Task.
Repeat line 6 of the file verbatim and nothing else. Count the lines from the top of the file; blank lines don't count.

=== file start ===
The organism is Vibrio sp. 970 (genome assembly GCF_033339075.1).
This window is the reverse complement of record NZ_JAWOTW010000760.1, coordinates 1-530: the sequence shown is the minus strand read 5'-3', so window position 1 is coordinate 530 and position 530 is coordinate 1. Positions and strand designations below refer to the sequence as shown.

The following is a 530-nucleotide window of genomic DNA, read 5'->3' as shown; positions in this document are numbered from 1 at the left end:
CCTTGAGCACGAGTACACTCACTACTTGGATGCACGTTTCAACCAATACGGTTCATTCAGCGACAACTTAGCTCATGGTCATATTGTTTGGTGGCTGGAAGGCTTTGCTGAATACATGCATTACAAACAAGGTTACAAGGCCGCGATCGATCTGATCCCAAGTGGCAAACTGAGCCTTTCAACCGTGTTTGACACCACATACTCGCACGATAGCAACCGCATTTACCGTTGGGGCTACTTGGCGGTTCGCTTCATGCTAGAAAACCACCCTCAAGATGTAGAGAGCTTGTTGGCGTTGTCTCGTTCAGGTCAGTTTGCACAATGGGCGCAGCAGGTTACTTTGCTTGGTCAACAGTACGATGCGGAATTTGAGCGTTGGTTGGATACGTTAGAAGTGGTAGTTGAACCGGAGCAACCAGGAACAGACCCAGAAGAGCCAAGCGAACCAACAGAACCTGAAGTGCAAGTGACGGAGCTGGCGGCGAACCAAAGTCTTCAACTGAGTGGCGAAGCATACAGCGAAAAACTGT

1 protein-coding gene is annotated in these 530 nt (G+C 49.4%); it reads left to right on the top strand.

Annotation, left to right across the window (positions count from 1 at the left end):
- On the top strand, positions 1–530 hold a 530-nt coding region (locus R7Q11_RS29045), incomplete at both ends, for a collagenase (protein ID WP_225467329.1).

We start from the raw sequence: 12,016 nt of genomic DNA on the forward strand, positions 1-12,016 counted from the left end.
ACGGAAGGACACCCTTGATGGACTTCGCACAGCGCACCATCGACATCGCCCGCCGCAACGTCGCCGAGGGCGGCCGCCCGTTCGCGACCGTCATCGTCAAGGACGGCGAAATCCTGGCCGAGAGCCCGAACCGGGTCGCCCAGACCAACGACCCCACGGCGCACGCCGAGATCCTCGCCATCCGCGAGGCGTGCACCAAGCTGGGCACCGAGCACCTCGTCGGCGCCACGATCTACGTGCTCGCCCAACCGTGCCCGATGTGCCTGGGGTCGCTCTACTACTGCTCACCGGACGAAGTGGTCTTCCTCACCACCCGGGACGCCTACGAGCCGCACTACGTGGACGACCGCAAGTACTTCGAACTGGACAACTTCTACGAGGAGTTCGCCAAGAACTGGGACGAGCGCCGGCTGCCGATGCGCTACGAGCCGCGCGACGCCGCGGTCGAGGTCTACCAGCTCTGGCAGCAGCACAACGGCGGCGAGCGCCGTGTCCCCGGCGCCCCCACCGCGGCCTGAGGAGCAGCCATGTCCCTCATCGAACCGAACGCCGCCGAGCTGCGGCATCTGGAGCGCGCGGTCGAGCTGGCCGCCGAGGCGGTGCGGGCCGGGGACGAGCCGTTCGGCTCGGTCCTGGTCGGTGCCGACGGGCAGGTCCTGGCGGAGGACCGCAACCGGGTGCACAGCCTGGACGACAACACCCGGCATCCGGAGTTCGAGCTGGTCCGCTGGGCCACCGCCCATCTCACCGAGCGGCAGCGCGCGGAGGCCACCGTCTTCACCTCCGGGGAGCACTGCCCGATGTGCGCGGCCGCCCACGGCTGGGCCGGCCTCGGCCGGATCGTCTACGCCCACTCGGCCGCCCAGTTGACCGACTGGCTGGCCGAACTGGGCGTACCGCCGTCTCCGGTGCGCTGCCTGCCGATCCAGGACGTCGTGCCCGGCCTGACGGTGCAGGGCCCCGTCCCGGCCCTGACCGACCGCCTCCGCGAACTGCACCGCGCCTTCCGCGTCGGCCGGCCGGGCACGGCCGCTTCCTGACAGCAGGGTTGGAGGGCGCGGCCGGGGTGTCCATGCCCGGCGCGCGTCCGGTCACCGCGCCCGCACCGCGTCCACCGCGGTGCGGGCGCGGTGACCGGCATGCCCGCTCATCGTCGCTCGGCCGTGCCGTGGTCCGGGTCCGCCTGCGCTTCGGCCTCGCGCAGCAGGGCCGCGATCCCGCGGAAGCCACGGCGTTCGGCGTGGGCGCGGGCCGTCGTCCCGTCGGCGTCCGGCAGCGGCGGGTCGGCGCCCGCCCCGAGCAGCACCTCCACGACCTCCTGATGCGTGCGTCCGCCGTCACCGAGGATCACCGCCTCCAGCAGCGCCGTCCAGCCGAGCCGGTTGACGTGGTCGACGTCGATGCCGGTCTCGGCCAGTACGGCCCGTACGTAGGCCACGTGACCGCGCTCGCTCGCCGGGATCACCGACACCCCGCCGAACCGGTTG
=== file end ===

Annotation, left to right across the window (positions count from 1 at the left end):